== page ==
The combined plates forming the flow cell 200 have a first end 211 and a second end 212. In both illustrative embodiments affixed to each end 211, 212 of the combined plates are optical lenses. An excitation lens 214 is affixed to the first end of the combined plates that allows the flow channel 205 to receive an excitation beam. A second optical lens 215 is affixed to second end of the combined plates. The second optical lens 215 is coated on its exterior surface with evaporated aluminum with a SiO2 overcoat. The aluminum coating of this second optical lens 215 causes it to have a mirrored surface. This mirrored surface at the end of the flow channel 205 opposite the excitation lens 214 allows the excitation beam to be retro-reflected back through the flow channel 205.
The curvature of spherical/plano excitation lens 214 is chosen so that a pupil of the excitation optical system is formed in the vicinity of the retro-mirrored second optical lens 215. The curvature of the coated lens forming retro-mirror second optical lens 215 is chosen so that the entrance aperture of the cell is imaged back on itself with unit magnification. Thus reflection of excitation light from the cell internal walls is minimized, which minimizes the stray light background in the emission monochromator.
Before the various plates and parts shown above are fused together, the parts are machined and polished to a roughness allowing for liquid gasket seal and low scatter optical transmission and reflection where appropriate. The parts may also be affixed to each other by the use of a variety of adhesives and methods known to those skilled in the art.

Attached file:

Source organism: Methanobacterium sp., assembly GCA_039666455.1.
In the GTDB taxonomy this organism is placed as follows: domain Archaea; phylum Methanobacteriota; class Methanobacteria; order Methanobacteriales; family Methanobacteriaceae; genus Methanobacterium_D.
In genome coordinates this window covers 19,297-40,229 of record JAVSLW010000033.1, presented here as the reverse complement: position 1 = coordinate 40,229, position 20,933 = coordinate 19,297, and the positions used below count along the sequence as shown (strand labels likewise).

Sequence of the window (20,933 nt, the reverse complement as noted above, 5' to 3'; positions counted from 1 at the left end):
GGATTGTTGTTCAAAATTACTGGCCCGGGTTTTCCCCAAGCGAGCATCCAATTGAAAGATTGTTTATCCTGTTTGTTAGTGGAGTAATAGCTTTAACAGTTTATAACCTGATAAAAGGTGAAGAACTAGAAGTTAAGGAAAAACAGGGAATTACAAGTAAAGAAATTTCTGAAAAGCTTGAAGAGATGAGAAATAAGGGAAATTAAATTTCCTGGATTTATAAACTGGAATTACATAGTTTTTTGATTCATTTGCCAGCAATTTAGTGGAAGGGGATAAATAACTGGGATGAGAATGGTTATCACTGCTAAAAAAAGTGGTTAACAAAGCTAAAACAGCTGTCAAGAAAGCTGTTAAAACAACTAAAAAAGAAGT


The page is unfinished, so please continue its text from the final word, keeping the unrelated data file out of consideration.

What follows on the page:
The optics according to the invention exist on two separate planes.
The small end cross section 308 of the flow cell 300 containing an excitation lens is roughly square. The flow cell 300 containing the liquid sample of interest receives the excitation beam 314 and the sample is excited by the axial flow of the excitation beam 314 through the sample that is then retro-reflected back through the sample by a mirrored lens at the end of the flow channel. The passing of the excitation beam 314 back and forth through the sample along the long axis of the flow cell produces greater fluorescence than that of conventional flow cells. The resulting fluorescence from the sample is emitted in all directions. The inventive flow cell 300 is mirrored on the side of the flow cell 300 opposite the emission window to collect fluorescence which is headed in the wrong direction.